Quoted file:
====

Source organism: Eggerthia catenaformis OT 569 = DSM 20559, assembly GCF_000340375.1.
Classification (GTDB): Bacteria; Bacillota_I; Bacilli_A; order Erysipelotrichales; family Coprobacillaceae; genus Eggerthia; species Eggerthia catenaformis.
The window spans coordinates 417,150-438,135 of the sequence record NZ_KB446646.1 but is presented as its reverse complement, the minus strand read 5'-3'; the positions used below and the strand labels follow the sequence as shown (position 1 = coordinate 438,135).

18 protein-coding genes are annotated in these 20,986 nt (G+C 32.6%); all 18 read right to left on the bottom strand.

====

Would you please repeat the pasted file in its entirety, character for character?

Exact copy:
Source organism: Eggerthia catenaformis OT 569 = DSM 20559, assembly GCF_000340375.1.
Classification (GTDB): Bacteria; Bacillota_I; Bacilli_A; order Erysipelotrichales; family Coprobacillaceae; genus Eggerthia; species Eggerthia catenaformis.
The window spans coordinates 417,150-438,135 of the sequence record NZ_KB446646.1 but is presented as its reverse complement, the minus strand read 5'-3'; the positions used below and the strand labels follow the sequence as shown (position 1 = coordinate 438,135).

18 protein-coding genes are annotated in these 20,986 nt (G+C 32.6%); all 18 read right to left on the bottom strand.